Updated June 15, 2023
Introduction to Python Contextlib
Contextlib is a Python module that contains context manager utilities that work for context managers and the “with” statement. Python utilizes the “with” statement to manage resource allocation and release, or resource management. We use the “with” keyword because it automatically closes any open file and releases the resources. Contextlib is one of the standard library modules containing tools for creating and works similarly to the context manager class, which uses @contextmanager as a decorator. This is one of the shortcut methods for creating context managers.
Examples of Contextlib Module in Python
A context manager is created or implemented using two methods in the class, and they are the __enter__() method and __exit__()method. Within this library module, you define the __enter__() method as a decorator in the library used within the generator function, which invokes the yield statement exactly once. The code preceding the yield statement or the code before the call to yield represents the implementation of the __enter__() method. Python recognizes the code that follows a yield statement or a call to a yield statement as the code for the __exit__() method.
1. contextmanager decorator
Now we can create a context manager using __enter__() and __exit__() methods is not much difficult, but it is more overhead sometimes. So we can use the @contextmanager decorator to convert generator functions into a context manager.
from contextlib import contextmanager @contextmanager def open_file(path, mode): the_file = open(path, mode) yield the_file the_file.close() files =  for x in range(100000): with open_file('foo.txt', 'w') as infile: infile.write('Hello Educba') for f in files: if not f.closed: print('not closed') files =open('foo.txt', 'r+') contents = files.read() print(contents)
The above code implementation is shorter than creating a context manager class. It is just as to open a file, yield the contents, and close it. As shown in the code above, Nesting with statements ensures all files are properly closed.
2. Nested Implementation
So many times, it is necessary to maintain multiple contexts simultaneously. You can accomplish this process by nesting with statements one inside another. A method called nested() nests the context using a single statement.
import contextlib @contextlib.contextmanager def multicontext(ctxt): print ('entering contents:', ctxt) yield ctxt print ('exiting contents:', ctxt) with contextlib.nested(multicontext('Educaba'), multicontext('Training'), multicontext('Intitute')) as (X, Y, Z): print ('inside with statement:', X, Y, Z)
In the above code, the nested() method is used to print the multiple contents; this method returns the result of the contents in reverse order, as we can see in the output. Developers used the contextlib library module in earlier versions of Python. In Python 2.7 and later versions, you now work with the nested() method using a statement alone. So without the nested() method, the example is modified as below:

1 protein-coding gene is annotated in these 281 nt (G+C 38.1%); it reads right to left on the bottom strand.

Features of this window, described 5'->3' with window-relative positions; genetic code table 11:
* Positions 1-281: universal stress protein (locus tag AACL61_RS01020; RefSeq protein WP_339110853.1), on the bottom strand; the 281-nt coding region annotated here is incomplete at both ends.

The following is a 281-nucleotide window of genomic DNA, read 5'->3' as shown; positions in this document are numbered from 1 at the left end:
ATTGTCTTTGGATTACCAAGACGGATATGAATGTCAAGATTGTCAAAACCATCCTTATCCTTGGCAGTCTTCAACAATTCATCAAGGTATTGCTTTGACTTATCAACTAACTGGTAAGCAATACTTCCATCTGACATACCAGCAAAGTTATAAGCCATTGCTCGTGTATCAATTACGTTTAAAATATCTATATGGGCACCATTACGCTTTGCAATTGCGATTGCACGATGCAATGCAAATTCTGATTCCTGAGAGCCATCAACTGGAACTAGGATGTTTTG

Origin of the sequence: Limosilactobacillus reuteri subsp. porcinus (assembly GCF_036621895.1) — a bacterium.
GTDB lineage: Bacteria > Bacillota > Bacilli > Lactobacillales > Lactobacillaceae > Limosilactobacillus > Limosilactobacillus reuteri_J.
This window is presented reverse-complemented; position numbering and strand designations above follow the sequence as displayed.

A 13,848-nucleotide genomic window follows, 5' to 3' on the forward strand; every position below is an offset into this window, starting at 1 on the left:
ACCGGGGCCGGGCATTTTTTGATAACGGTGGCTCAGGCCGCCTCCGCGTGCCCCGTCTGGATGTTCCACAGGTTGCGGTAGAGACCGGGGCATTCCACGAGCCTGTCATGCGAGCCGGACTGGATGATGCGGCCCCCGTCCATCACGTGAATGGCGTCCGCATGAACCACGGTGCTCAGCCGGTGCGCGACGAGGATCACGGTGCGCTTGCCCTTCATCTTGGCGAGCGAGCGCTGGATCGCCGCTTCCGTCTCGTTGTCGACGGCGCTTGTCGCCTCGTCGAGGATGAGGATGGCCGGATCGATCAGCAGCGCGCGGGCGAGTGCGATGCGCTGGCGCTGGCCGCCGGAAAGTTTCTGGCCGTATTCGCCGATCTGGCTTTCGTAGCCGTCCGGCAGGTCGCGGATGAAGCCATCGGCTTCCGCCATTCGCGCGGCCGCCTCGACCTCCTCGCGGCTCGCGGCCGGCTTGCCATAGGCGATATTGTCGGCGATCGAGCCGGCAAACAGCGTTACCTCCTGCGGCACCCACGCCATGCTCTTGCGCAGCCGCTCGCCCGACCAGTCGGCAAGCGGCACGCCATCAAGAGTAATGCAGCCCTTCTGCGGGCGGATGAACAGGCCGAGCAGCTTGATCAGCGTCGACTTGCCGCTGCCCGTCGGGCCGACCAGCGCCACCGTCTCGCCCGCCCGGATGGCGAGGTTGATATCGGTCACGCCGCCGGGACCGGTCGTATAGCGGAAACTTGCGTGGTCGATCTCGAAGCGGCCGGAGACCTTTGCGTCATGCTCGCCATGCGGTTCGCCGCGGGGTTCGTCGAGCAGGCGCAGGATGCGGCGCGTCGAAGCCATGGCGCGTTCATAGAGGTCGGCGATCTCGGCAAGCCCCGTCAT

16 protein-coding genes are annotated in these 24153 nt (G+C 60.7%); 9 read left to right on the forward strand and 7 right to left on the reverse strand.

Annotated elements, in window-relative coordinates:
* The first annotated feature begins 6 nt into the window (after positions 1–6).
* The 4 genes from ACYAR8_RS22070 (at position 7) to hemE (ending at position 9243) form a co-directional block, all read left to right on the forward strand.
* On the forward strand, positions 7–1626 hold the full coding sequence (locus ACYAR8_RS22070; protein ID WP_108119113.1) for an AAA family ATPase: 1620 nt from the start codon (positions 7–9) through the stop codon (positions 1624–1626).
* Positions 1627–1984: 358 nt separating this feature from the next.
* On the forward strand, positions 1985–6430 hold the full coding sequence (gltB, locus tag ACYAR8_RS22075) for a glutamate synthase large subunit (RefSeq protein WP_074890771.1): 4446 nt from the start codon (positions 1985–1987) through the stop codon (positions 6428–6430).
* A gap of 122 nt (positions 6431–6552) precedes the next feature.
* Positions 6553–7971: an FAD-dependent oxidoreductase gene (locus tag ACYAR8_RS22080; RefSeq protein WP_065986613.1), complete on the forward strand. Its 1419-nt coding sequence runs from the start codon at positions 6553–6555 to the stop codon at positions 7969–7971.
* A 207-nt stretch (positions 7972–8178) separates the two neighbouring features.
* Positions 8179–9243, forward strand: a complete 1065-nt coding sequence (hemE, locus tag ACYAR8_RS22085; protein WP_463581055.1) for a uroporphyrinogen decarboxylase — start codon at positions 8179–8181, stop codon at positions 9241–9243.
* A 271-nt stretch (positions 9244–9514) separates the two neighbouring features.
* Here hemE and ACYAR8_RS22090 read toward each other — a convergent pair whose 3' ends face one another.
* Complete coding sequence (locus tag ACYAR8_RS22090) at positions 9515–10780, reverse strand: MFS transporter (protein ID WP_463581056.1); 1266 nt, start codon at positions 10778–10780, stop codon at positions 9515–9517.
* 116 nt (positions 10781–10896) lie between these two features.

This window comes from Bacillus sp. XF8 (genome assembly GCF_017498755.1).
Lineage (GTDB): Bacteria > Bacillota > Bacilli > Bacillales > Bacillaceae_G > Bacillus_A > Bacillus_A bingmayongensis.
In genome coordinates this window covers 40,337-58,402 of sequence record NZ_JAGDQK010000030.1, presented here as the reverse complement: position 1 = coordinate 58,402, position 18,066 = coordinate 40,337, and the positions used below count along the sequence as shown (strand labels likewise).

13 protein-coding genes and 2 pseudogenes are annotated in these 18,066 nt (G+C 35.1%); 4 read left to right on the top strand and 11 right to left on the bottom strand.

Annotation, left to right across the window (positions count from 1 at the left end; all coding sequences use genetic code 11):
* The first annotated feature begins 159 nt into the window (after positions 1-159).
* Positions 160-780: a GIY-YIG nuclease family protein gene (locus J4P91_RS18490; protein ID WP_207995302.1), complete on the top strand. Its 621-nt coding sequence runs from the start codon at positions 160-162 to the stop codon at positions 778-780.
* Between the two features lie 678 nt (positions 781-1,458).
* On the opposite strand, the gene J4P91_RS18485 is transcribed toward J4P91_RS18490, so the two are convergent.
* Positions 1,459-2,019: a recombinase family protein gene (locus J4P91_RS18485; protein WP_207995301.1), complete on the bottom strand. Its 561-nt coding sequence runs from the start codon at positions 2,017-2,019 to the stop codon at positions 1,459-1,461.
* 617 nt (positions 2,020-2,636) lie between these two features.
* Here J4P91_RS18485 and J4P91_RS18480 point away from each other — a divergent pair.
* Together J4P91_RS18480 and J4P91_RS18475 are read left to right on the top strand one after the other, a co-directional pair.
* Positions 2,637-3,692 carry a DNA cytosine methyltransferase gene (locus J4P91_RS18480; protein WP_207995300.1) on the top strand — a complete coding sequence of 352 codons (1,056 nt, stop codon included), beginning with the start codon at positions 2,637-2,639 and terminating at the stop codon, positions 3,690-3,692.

import contextlib @contextlib.contextmanager def multicontext(ctxt): print ('entering contents:', ctxt) yield ctxt print ('exiting contents:', ctxt) with multicontext('Educba') as X, multicontext('Training') as Y, multicontext('Institute') as Z: print ('inside with statement:', X, Y, Z)
So we can see its results are the same as the previous code output using the nested() method.
3. Class-based approach for using contextlib
Developers use contextlib.ContextDecorator to define context managers using a class-based approach. Using this, you can utilize it as a normal function or apply it as a function decorator. Let’s take an example for it:
from contextlib import ContextDecorator class htmlparagraph(ContextDecorator): def __enter__(self): print('<p>') return self def __exit__(self, *exc): print('</p>') return False @htmlparagraph() def emit_html(): print('Here is some non-HTML ') emit_html()
4. Closing open handles
Various classes are available, such as the close() method, to close files or handlers properly. However, the closing() method is used as a substitute for the close() method in context managers since the context manager API does not allow for it. Let’s see the example of how the closing() method is used:
import contextlib class contxt(object): def __init__(self): print ('inside the init() method') def close(self): print ('inside the close() method') with contextlib.closing(contxt()) as ctxt: print ('inside the with statement') print print ('Error handling:') try: with contextlib.closing(contxt()) as ctxt: print (' raising from inside the with statement') raise RuntimeError('There is a runtime error') except (Exception, err:) print (' Had an error:', err)
The above code is closed irrespective of whether there is an error or not in a statement.
This article will show you how to create context managers in Python using two methods: classes and a shortcut method called contextlib. This is the Pythons standard library for creating and working with context managers, similar to declaring classes. The library uses various sub-modules, such as contextmanager, to create context managers using the “with” statement. It also has a “nested()” method that can release multiple contexts. Python 2.7 and later versions have deprecated this method, as the statement itself now incorporates the functionality of the nested() method. Another method used with this module is a closing() method, which helps you close the files or handler irrespective of errors in statements handled by the exceptions.
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